Last September, in a private dining room on the waterfront overlooking San Francisco’s Bay Bridge, the official announcement was made. Every last permit was in hand, and $5.5 million of the $8 million in private money needed had been largely raised. The Bay Lights — the artist Leo Villareal‘s installation of almost 25,000 individual white lights along the suspension cables of the bridge connecting San Francisco to Oakland via Treasure Island — would shine by next March. Villareal’s canvas would be nearly two miles long, and an estimated 50 million people would see it in person after it flickers to life.
Ostensibly the Bay Lights is a celebration of the Bay Bridge’s 75th birthday. When it first opened in November 1936, the bridge was hailed as an engineering wonder — but only for about six months, when it was overshadowed by the opening of the more glamorous Golden Gate Bridge. Yet the Bay Bridge is longer, stronger and carries more traffic than its more famous sister.
“We are Cinderella and we have ashes on our cheeks and we work really really hard,” Ben Davis, the man behind the Bay Lights, told me. “Wouldn’t it be nice just for a moment to put on a gown and be the belle of the ball?”
Davis, an elegant 52-year-old man who was overseeing the event, ushered a parade of dignitaries up to the podium, eloquent speeches in hand. The former Mayor of San Francisco (and current Lieutenant Governor of California) Gavin Newsom exulted: “Paris, eat your heart out. I love the Eiffel Tower, but we have the Bay Bridge, and it ain’t so bad!”
Volleys of thank-yous ricocheted between representatives from an alphabet soup of agencies. The room was thick with self-congratulatory bouts of applause. They had dealt with the issues and the questions had been asked and answered: Will those driving over the bridge be distracted by the lights and cause accidents? No, the lights face outward, and won’t be visible to drivers. Will the migration of birds and sea life be affected? Not according to the environmental impact report. Will traffic be disrupted? No, the installation of the lights will all be done late at night.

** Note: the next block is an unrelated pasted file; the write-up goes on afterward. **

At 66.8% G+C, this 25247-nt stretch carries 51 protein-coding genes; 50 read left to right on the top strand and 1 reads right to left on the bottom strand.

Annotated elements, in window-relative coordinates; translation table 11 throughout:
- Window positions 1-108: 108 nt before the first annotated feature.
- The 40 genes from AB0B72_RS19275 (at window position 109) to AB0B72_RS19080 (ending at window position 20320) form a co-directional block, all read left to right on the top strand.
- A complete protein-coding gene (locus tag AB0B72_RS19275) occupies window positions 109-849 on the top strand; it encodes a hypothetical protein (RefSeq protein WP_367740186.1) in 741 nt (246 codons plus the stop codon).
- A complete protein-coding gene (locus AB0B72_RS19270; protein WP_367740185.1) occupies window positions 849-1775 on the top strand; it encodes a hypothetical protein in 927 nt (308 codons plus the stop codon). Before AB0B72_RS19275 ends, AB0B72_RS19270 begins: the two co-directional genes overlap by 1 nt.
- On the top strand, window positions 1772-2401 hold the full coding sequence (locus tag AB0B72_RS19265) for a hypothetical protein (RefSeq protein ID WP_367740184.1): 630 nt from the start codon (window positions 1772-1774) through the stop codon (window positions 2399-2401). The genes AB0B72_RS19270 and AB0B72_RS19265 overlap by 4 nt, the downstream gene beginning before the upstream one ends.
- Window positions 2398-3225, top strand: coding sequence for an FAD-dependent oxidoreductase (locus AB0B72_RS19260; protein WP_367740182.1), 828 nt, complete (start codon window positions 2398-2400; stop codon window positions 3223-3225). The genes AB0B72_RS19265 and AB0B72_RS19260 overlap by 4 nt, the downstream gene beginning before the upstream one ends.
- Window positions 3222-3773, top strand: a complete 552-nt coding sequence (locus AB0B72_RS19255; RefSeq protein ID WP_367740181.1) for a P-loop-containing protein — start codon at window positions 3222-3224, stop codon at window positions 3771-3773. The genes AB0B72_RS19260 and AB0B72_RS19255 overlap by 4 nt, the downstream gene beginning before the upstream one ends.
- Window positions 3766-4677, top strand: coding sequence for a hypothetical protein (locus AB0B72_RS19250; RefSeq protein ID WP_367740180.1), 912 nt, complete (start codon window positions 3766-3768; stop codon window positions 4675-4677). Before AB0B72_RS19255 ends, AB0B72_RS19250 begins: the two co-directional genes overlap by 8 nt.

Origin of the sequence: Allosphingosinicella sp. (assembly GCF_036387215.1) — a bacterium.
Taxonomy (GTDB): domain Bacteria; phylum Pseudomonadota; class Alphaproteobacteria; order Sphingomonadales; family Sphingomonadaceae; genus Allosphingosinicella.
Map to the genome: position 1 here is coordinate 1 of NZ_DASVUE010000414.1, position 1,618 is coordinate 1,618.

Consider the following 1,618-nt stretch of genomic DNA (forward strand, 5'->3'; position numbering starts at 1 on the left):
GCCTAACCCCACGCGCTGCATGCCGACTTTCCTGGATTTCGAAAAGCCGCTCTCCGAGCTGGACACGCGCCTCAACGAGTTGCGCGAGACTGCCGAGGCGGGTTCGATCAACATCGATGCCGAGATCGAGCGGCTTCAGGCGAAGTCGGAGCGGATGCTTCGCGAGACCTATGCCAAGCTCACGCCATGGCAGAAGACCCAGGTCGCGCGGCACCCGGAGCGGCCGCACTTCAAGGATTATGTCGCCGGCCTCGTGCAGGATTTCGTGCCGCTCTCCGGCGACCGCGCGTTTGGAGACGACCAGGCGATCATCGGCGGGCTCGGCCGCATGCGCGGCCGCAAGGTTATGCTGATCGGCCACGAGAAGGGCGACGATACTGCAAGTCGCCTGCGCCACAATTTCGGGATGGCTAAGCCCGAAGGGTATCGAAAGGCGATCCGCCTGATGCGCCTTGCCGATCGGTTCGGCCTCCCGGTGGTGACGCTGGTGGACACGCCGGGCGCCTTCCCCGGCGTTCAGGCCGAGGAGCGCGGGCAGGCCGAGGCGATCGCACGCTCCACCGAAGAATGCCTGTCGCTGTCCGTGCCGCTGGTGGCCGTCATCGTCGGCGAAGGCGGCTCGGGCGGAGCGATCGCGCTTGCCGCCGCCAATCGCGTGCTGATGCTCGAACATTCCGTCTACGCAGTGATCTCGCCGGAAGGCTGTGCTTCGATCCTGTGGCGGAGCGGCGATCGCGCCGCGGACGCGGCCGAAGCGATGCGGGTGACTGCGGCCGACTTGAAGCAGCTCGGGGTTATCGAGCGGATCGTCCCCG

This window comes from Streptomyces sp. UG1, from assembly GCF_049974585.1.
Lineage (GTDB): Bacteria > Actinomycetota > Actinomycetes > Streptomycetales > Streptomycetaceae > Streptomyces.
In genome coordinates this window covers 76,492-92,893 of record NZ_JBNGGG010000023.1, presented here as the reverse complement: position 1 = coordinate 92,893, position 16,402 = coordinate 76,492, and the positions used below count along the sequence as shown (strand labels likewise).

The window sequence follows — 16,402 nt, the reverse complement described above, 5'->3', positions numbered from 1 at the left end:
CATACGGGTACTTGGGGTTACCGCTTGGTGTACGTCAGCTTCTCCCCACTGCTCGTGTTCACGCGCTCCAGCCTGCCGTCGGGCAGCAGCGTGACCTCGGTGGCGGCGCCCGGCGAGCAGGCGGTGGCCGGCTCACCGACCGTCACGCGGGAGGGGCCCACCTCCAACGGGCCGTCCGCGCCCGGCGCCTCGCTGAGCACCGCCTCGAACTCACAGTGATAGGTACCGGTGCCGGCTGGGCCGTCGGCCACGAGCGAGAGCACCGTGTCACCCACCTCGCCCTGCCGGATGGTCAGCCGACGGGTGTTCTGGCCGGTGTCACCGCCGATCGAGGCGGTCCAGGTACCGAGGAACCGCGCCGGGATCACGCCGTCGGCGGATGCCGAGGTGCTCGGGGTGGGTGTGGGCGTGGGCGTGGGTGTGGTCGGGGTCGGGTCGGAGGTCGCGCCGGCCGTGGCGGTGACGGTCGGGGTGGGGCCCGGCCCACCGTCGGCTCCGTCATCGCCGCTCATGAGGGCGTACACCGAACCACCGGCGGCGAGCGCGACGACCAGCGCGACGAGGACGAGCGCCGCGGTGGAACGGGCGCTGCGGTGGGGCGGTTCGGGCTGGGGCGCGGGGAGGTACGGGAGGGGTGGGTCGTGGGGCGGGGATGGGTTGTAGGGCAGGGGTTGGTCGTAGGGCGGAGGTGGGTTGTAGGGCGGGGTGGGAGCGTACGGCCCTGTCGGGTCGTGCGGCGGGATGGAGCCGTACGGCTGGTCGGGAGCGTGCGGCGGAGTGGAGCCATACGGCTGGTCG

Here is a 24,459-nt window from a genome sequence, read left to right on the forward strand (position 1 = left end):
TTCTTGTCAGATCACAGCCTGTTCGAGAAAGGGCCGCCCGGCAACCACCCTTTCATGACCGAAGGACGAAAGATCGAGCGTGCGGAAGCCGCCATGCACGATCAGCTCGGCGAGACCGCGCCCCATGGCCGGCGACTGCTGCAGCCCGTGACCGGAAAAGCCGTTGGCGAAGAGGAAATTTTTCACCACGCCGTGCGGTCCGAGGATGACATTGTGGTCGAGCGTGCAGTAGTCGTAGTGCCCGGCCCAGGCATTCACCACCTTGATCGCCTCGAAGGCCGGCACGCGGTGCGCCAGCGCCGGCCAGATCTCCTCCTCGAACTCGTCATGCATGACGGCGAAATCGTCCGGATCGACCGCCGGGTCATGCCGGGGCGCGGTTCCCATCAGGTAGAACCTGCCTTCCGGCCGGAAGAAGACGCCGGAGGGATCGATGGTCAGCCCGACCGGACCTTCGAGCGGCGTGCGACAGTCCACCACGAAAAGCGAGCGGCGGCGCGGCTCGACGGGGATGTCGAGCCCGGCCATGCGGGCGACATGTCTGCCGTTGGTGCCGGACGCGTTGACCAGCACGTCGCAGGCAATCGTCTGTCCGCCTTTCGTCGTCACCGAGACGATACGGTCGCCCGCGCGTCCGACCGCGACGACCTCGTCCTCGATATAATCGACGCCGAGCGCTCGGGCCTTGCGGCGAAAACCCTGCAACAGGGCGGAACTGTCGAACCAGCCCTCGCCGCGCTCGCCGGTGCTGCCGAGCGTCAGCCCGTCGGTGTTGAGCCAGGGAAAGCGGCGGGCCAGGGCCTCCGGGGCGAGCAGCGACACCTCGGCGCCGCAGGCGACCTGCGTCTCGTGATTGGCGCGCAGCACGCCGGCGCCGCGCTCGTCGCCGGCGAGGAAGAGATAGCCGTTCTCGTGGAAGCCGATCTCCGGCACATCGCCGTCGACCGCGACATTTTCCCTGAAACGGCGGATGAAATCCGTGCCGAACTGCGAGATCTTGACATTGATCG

The engineers ticked off facts and figures: The lights will require 100,000 linear feet of specially armored cabling for the power, networking and communications. The installation will take 8 to 10 electricians working the night shift for five rainy months. They’ll be shinnying up every suspension cable on the north side of the western span, affixing individual L.E.D. lights at a spacing of 1 every 12 inches. They will, in essence, hand-wire nearly 25,000 individual pixels, and the entire thing will be lashed to the bridge with 60,000 zip ties. You could think of it as the world’s largest Jumbotron.
When Villareal got up to explain how he’ll program the display, he was understated, even slightly vague. The lights will be sequenced “based on complex algorithms inspired by all the systems surrounding the bridge,” including the water and traffic, he said. The end result will be “a mirror of the activity around it.” There will be no color, no text, no images, no YouTube videos, nothing but abstraction. “I am the sensor,” he said, unusually insistent in response to suggestions that the piece be interactive and open-source. “It’s a piece of fine art, not a light show, so in that way it’s very pure. But there is a lot of sophistication in the software that generates all the sequences.”